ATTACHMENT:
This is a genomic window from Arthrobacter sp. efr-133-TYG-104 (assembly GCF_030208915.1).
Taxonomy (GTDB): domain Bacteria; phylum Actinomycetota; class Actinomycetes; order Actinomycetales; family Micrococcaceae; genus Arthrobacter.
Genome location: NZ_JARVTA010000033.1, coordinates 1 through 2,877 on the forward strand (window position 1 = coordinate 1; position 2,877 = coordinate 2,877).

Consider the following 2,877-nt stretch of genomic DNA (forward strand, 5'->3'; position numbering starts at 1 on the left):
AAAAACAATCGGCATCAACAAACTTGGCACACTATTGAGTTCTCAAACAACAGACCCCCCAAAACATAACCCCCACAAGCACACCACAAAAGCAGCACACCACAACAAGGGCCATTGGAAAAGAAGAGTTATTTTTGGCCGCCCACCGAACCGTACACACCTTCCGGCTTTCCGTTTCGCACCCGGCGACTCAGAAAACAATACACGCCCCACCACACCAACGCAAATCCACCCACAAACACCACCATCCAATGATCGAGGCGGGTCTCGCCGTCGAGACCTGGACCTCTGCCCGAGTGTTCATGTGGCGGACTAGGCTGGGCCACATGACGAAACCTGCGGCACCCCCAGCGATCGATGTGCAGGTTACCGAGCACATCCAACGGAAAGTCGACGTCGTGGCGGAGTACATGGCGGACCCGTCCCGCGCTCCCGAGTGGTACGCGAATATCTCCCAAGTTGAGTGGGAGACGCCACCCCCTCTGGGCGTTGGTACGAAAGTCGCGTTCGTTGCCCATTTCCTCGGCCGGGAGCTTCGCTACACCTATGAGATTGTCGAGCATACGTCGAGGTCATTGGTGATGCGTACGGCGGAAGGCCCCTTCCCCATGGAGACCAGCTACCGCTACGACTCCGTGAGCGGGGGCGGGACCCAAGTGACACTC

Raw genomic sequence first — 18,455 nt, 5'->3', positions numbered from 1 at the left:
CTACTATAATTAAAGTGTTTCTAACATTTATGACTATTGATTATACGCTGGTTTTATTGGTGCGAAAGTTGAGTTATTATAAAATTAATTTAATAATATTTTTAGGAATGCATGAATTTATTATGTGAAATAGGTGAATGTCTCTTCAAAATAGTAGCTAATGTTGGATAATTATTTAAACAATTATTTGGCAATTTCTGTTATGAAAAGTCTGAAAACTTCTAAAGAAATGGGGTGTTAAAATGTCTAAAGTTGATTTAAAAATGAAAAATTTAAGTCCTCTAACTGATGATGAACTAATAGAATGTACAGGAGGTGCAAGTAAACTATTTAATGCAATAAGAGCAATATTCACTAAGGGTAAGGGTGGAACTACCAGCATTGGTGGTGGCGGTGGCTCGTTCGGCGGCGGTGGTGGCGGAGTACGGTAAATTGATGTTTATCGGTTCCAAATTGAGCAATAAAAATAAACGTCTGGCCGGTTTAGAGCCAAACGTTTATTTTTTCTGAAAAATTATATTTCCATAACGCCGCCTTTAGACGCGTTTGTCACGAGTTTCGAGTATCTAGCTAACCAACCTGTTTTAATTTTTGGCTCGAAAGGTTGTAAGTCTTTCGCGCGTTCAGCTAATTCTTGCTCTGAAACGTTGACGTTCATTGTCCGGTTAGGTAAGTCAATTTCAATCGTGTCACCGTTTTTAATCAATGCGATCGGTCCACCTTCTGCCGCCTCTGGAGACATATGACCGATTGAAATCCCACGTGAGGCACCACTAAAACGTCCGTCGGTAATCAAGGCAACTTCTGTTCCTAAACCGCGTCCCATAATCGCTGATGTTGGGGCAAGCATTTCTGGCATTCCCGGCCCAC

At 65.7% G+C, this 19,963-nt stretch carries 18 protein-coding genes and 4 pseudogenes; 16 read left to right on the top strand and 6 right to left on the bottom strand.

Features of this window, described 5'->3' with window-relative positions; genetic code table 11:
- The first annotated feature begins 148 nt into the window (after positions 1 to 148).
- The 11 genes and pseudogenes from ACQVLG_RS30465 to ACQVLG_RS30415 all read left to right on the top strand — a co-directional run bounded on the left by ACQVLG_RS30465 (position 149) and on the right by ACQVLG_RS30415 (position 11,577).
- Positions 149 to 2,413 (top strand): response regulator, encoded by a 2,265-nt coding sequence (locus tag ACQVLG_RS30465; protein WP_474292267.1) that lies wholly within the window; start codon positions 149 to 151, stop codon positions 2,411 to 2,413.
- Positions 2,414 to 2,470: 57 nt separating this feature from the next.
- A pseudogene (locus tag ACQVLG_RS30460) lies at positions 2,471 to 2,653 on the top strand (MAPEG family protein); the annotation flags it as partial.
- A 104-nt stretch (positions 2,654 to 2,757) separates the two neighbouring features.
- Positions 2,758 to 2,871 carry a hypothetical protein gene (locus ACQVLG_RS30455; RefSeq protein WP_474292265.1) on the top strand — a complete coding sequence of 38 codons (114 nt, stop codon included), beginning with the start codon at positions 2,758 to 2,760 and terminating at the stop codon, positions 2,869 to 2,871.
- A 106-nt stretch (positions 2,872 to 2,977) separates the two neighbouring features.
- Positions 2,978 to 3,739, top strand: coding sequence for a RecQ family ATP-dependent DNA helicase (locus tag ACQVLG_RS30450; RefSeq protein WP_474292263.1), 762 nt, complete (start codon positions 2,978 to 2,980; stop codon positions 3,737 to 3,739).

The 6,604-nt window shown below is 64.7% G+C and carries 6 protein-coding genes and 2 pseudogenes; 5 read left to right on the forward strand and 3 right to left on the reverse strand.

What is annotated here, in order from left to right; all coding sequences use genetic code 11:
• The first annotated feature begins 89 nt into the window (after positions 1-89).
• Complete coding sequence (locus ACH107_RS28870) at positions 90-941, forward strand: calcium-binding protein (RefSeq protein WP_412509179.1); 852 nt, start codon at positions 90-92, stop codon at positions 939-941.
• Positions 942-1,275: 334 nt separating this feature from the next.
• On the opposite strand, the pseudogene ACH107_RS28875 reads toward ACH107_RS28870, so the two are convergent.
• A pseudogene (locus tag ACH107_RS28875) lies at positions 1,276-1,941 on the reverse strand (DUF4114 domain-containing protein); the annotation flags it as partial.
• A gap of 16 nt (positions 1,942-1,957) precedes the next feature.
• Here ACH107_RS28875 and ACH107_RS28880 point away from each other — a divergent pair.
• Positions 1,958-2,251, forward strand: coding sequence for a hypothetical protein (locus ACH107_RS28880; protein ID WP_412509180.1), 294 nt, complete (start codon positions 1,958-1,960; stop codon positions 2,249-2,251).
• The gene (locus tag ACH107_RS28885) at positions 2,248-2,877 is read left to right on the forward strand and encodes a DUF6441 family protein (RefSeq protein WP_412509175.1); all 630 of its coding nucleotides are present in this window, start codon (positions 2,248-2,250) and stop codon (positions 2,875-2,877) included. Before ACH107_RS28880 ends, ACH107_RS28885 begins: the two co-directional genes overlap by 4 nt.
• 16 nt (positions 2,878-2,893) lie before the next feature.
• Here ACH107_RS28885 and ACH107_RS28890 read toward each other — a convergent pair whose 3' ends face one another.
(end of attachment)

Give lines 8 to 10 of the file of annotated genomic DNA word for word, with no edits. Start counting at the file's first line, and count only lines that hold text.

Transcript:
At 65.7% G+C, this 19,963-nt stretch carries 18 protein-coding genes and 4 pseudogenes; 16 read left to right on the top strand and 6 right to left on the bottom strand.

Features of this window, described 5'->3' with window-relative positions; genetic code table 11:
- The first annotated feature begins 148 nt into the window (after positions 1 to 148).